National Emergency Operations Centre (NEOC), on Wednesday, stated that resort workers that left their places of employment in accordance with the Health Protection Agency (HPA)’s guidelines could not be prevented from entering their islands of residence.
Speaking at the NEOC press conference, Communications Undersecretary at the President’s Office Mabrouq Abdul Azeez revealed that there were several complaints of workers being barred from islands.
Assuring that all such cases have been solved through discussion, Mabrouq urged any resort employees facing similar difficulties to inform the Ministry of Tourism.
He stated that COVID-19 task forces established in islands would oversee arrangements for returning resort workers and mandate isolation periods considering the situation on the island.
Mabrouq started that resorts were mandated to inform relevant island authorities regarding employees given clearance to travel.
The government banned all travel between resorts and inhabited islands on March 14. The measure, intended to prevent local transmissions of the virus, was extended to liveaboards on March 21.
The travel ban left several resort workers across the archipelago in de facto quarantine for over a month and placed them at high risk of contracting the virus from incoming tourists.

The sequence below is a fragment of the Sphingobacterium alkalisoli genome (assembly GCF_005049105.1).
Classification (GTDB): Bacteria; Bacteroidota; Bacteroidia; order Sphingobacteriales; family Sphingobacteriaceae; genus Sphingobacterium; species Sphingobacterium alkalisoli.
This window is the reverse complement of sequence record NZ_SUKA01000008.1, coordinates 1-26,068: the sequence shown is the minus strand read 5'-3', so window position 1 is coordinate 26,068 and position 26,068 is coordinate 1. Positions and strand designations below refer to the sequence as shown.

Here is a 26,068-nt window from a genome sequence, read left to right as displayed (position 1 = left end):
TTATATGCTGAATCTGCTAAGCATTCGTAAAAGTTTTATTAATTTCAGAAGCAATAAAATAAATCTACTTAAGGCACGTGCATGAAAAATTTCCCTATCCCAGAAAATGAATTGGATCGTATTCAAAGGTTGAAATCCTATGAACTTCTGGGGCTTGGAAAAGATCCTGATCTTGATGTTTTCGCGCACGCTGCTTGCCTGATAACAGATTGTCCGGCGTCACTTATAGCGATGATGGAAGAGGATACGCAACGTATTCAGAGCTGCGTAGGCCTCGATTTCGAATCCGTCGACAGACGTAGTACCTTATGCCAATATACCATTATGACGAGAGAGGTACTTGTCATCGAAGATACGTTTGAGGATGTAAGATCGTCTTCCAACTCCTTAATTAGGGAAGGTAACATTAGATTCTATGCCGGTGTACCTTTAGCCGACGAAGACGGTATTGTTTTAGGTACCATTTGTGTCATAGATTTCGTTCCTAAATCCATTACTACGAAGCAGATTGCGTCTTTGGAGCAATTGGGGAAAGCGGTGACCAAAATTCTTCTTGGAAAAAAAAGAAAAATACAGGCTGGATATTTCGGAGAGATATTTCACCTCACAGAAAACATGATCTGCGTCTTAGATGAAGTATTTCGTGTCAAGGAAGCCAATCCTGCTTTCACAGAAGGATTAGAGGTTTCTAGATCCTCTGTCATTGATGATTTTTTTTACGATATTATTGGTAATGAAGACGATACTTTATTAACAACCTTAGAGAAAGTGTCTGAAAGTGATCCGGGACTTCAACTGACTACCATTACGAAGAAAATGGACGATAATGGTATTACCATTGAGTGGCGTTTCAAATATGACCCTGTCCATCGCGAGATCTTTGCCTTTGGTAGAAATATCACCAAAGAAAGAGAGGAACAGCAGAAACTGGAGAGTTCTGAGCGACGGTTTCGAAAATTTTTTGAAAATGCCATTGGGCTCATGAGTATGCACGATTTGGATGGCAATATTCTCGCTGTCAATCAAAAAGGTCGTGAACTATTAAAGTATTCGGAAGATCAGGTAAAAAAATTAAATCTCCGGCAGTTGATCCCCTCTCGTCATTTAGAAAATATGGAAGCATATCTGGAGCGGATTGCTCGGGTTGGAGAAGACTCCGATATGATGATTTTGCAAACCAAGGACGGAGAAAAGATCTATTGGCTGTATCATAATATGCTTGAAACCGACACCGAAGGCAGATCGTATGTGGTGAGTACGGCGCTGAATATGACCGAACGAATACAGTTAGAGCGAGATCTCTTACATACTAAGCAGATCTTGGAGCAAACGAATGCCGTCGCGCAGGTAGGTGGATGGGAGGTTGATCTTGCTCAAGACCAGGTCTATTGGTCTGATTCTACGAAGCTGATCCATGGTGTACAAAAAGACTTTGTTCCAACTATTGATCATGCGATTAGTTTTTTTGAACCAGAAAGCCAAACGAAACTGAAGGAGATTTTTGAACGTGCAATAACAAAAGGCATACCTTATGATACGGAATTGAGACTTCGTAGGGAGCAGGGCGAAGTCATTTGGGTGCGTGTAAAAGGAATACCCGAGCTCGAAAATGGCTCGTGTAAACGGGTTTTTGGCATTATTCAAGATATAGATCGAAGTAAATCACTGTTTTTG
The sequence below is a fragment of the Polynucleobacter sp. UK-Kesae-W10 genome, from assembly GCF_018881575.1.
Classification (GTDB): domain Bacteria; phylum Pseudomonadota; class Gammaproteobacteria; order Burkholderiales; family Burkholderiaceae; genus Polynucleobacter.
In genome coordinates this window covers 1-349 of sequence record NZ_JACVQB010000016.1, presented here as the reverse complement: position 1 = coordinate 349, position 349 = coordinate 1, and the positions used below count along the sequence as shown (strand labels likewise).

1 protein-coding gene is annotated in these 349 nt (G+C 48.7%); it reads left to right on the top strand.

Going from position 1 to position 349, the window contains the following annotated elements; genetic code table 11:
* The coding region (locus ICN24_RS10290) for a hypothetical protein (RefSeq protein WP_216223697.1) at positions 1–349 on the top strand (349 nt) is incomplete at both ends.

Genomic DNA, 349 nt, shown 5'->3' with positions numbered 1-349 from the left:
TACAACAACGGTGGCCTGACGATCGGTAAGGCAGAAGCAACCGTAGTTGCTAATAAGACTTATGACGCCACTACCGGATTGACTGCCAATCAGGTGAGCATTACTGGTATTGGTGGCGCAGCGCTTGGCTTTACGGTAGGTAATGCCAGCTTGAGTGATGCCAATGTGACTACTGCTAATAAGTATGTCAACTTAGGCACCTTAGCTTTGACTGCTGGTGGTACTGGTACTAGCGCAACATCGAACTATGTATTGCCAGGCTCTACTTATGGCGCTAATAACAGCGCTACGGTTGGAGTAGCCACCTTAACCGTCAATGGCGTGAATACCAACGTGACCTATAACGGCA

Following the government’s decision to halt issuing on-arrival visas from March 27 onward, workers were permitted to leave their place of employment 14 days following the departure of the last tourist at their respective establishments.
HPA’s most recent amendment to regulations on April 19, redefined the criteria for leaving and mandated resorts and liveaboards to submit a consent form agreeing to permit their employees to leave.
At present, workers can leave if no individuals at the establishment developed any symptoms of COVID-19 within 14 days of the arrival or departure of the last tourist.
Additionally, HPA stated that workers may leave resorts or liveaboards placed under monitoring if no suspected COVID-19 cases are identified and no individuals display symptoms within 14 days.
Maldives’ first confirmed case of COVID-19 within the capital city of Male’, was recorded on April 15, prompting the lockdown of the greater Male’ region for 24 hours. Authorities extended the measures for a 14-day period on April 17 after new cases surfaced.
HPA ordered a travel ban on all islands across the Maldives on April 16 as a precautionary measure to contain the spread of COVID-19 in the country.
At present, Maldives records 85 confirmed cases of COVID-19. There is a total of 68 active and two probable cases, while 16 have recovered.
The World Health Organization (WHO) has classified the spread of COVID-19 as a global pandemic. The novel coronavirus has infected over 2.6 million people and claimed over 184,200 lives around the world. However, out of those infected, more than 717,700 people have recovered.
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